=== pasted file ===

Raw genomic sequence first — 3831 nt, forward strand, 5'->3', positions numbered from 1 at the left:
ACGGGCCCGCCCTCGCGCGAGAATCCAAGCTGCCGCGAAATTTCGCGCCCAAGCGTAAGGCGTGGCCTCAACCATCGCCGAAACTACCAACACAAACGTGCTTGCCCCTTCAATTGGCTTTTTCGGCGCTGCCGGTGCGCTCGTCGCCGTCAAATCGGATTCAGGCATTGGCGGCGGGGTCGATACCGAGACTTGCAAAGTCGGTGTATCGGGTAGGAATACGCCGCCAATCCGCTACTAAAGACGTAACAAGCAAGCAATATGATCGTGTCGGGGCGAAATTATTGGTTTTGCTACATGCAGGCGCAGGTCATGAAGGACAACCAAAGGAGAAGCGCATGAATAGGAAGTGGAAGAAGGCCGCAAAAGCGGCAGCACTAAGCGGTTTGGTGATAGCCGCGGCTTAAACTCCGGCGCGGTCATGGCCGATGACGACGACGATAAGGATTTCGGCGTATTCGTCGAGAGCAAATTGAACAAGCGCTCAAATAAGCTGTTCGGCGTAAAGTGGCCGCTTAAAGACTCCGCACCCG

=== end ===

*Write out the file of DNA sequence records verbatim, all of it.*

Raw genomic sequence first — 3831 nt, forward strand, 5'->3', positions numbered from 1 at the left:
ACGGGCCCGCCCTCGCGCGAGAATCCAAGCTGCCGCGAAATTTCGCGCCCAAGCGTAAGGCGTGGCCTCAACCATCGCCGAAACTACCAACACAAACGTGCTTGCCCCTTCAATTGGCTTTTTCGGCGCTGCCGGTGCGCTCGTCGCCGTCAAATCGGATTCAGGCATTGGCGGCGGGGTCGATACCGAGACTTGCAAAGTCGGTGTATCGGGTAGGAATACGCCGCCAATCCGCTACTAAAGACGTAACAAGCAAGCAATATGATCGTGTCGGGGCGAAATTATTGGTTTTGCTACATGCAGGCGCAGGTCATGAAGGACAACCAAAGGAGAAGCGCATGAATAGGAAGTGGAAGAAGGCCGCAAAAGCGGCAGCACTAAGCGGTTTGGTGATAGCCGCGGCTTAAACTCCGGCGCGGTCATGGCCGATGACGACGACGATAAGGATTTCGGCGTATTCGTCGAGAGCAAATTGAACAAGCGCTCAAATAAGCTGTTCGGCGTAAAGTGGCCGCTTAAAGACTCCGCACCCG